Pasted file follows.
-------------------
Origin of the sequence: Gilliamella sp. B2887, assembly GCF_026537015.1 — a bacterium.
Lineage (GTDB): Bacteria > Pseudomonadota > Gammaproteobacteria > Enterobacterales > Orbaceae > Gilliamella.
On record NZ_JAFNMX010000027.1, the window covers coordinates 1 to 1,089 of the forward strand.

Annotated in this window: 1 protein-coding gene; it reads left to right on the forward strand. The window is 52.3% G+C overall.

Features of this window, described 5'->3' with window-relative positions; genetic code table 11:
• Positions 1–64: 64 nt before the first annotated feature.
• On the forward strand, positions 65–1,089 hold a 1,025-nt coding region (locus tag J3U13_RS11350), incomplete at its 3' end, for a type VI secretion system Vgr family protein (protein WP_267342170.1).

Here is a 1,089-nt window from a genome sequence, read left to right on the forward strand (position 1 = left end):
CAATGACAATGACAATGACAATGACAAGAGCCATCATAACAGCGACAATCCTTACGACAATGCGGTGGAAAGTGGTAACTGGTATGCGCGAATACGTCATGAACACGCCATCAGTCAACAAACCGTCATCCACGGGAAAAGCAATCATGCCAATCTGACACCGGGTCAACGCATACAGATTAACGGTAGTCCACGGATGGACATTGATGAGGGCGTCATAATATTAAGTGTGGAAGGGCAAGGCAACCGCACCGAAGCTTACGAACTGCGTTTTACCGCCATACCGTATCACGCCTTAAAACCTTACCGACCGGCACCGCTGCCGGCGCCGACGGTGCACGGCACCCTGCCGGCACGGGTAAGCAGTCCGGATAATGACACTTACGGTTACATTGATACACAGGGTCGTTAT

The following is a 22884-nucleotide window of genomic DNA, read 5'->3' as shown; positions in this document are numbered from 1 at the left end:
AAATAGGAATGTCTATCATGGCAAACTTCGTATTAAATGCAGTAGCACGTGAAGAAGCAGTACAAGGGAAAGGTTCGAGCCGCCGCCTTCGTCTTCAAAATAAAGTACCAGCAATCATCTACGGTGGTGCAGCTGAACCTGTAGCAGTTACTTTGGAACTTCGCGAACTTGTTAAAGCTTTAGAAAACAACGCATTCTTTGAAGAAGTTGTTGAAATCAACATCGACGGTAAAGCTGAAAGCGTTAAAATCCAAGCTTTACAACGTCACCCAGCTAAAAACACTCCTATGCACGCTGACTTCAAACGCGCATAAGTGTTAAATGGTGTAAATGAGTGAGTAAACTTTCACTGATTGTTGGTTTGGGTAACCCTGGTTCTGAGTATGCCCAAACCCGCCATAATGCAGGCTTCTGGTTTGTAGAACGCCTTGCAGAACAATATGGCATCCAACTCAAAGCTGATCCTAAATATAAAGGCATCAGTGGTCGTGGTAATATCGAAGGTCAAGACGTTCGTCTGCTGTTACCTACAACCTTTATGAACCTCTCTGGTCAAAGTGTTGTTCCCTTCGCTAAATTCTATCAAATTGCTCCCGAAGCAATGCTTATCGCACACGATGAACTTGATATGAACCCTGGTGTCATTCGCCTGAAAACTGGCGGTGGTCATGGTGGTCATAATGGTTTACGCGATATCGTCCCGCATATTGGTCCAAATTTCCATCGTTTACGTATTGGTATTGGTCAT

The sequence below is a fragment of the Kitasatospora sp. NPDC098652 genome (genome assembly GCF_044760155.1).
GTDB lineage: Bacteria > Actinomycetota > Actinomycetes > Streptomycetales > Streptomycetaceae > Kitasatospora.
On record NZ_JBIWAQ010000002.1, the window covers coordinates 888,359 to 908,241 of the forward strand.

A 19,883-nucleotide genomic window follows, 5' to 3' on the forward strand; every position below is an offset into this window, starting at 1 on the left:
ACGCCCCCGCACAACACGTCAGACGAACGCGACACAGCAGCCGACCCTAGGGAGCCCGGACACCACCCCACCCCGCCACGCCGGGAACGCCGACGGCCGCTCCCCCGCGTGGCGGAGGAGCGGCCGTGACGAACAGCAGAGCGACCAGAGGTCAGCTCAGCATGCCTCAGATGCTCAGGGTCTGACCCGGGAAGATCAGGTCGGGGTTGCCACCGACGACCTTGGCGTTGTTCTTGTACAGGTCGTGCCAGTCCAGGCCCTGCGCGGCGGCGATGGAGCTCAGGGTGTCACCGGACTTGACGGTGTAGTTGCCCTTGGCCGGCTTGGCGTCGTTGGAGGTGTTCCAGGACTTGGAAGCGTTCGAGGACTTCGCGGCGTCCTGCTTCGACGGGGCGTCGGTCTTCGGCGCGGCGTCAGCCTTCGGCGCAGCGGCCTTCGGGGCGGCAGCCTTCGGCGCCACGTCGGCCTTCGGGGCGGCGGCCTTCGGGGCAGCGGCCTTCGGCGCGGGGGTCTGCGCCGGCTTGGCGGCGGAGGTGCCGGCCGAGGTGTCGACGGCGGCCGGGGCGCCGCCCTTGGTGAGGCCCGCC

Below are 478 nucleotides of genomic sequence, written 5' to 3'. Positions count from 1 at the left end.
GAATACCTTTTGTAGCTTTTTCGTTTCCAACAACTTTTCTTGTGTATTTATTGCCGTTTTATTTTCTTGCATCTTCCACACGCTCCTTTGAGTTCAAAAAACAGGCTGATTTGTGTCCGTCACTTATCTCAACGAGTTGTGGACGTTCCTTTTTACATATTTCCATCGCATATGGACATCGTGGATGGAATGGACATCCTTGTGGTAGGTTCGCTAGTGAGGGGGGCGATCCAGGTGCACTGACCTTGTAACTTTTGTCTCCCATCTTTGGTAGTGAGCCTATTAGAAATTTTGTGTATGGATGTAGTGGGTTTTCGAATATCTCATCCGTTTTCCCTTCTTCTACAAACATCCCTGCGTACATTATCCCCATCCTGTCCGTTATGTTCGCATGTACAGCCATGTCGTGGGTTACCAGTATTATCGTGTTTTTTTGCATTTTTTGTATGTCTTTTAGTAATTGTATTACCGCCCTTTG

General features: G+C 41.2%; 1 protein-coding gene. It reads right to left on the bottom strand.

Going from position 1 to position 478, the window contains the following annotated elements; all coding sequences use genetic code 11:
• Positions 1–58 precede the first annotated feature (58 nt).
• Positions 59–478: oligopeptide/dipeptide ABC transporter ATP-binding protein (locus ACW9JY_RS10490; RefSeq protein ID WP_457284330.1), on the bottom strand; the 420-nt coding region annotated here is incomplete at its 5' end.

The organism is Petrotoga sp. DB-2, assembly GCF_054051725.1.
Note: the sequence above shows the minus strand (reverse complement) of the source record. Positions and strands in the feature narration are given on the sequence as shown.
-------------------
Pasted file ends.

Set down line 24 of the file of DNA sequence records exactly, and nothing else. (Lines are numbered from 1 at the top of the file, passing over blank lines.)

Note: the sequence above shows the minus strand (reverse complement) of the source record. Positions and strands in the feature narration are given on the sequence as shown.